The Trials and Tribulations of Installing LinuxPPC 2000 Q4
I recently wrote about using Mac OS X as my main desktop OS (see “Mac OS X: First Impressions” at http://www.linuxjournal.com/articles/misc/0035.html). Prior to working with Mac OS X (the X is read as ten), I ran a Mac OS 9/LinuxPPC dual-boot system. A longtime Mac user but a UNIX geek at heart, I was thrilled with the prospect of Mac OS X—a Mac-like GUI on top of a UNIX core. I enthusiastically installed the Public Beta of Mac OS X on my desktop machine, a Macintosh Server G3.
Initially, all went well with Mac OS X. However, once the honeymoon was over, I became increasingly frustrated with Apple's latest OS. The main problems are it is terribly slow, it has no support for floppy diskettes, there are GNU software compatibility issues and it has poor “classic” Mac OS emulation. In particular, there is no support for AppleTalk file sharing with older Macintosh computers. The lack of backward-compatible AppleTalk support was the hardest to take. After all, this was Apple's new OS not talking properly to its old OS using Apple's own networking protocol.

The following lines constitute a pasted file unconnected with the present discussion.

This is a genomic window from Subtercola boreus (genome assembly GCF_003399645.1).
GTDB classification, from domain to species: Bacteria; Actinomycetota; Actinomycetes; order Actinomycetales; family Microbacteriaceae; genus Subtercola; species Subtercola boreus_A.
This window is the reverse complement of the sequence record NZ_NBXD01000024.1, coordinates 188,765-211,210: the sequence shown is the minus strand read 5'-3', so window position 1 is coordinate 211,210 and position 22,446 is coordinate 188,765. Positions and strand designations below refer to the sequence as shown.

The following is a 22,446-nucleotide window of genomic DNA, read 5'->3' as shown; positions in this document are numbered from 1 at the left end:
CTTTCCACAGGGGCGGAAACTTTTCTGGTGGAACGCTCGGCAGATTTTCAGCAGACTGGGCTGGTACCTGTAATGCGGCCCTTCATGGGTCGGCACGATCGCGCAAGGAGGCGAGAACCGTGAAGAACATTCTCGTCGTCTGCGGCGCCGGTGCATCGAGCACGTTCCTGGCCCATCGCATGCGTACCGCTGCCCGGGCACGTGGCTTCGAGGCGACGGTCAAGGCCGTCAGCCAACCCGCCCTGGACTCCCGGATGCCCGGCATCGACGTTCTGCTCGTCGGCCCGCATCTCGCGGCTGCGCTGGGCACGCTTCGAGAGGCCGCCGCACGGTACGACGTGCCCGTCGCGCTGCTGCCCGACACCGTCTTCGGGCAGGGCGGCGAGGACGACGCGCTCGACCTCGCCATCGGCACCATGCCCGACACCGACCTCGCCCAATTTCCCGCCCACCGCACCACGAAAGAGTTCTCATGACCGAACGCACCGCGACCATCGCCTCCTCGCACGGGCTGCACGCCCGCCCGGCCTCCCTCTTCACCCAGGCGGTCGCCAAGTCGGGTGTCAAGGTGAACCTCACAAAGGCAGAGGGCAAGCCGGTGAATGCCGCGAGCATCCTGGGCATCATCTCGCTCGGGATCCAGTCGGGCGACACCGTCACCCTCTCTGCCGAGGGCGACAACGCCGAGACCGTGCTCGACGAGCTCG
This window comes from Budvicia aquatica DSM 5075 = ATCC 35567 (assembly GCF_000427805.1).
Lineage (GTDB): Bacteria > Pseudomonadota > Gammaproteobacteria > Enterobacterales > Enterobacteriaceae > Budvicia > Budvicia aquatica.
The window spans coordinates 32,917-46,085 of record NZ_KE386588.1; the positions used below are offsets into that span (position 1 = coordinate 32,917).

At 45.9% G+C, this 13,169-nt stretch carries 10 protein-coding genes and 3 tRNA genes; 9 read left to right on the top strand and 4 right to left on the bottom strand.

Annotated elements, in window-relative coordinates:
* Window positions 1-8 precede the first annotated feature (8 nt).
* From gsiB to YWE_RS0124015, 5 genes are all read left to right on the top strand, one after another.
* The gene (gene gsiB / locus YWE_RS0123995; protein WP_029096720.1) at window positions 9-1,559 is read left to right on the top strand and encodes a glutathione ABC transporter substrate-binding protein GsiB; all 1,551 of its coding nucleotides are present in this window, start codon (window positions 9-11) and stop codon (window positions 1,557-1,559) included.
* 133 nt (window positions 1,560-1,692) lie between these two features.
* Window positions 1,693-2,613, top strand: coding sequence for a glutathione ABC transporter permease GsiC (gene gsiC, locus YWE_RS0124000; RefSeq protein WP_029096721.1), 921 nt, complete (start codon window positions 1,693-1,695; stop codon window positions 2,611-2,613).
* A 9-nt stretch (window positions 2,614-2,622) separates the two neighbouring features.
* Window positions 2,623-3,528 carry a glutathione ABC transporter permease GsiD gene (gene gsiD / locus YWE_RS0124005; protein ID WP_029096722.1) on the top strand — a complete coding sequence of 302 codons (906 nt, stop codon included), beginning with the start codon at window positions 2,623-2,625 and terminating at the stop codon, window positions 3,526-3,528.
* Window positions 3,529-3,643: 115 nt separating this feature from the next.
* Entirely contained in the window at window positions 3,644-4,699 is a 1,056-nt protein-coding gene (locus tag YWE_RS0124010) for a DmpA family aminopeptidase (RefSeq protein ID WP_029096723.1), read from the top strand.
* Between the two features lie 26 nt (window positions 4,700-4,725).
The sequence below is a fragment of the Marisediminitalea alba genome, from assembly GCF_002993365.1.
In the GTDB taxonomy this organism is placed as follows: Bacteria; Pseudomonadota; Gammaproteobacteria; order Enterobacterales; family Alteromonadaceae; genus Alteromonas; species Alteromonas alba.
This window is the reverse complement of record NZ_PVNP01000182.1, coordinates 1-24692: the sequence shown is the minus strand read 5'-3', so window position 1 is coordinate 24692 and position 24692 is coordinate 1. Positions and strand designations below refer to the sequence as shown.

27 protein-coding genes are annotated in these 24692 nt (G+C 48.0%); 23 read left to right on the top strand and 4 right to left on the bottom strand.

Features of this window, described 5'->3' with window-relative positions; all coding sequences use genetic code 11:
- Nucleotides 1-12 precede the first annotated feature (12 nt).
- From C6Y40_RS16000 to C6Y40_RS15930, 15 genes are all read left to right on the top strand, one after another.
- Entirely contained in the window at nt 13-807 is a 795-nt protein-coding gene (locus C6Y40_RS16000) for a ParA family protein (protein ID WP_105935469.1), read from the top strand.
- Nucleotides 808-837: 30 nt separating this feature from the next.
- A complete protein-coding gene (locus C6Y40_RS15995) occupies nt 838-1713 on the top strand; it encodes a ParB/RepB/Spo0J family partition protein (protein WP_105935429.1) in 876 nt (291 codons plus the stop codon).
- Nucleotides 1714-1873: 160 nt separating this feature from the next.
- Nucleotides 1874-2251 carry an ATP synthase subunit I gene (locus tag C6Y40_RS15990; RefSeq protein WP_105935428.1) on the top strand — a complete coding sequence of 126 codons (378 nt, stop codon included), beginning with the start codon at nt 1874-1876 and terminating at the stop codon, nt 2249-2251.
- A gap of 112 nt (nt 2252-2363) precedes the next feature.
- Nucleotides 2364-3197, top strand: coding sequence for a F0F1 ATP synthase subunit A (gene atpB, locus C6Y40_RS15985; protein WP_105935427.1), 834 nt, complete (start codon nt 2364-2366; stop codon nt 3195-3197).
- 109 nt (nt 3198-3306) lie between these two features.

Late last year I decided to dump Mac OS X in favor of LinuxPPC. General availability of LinuxPPC 2000 Q4 (LPPC2000) was announced in time for the January 2001 MacWorld Expo, and pre-orders were being taken on the LinuxPPC web site. I wasted no time in ordering a copy.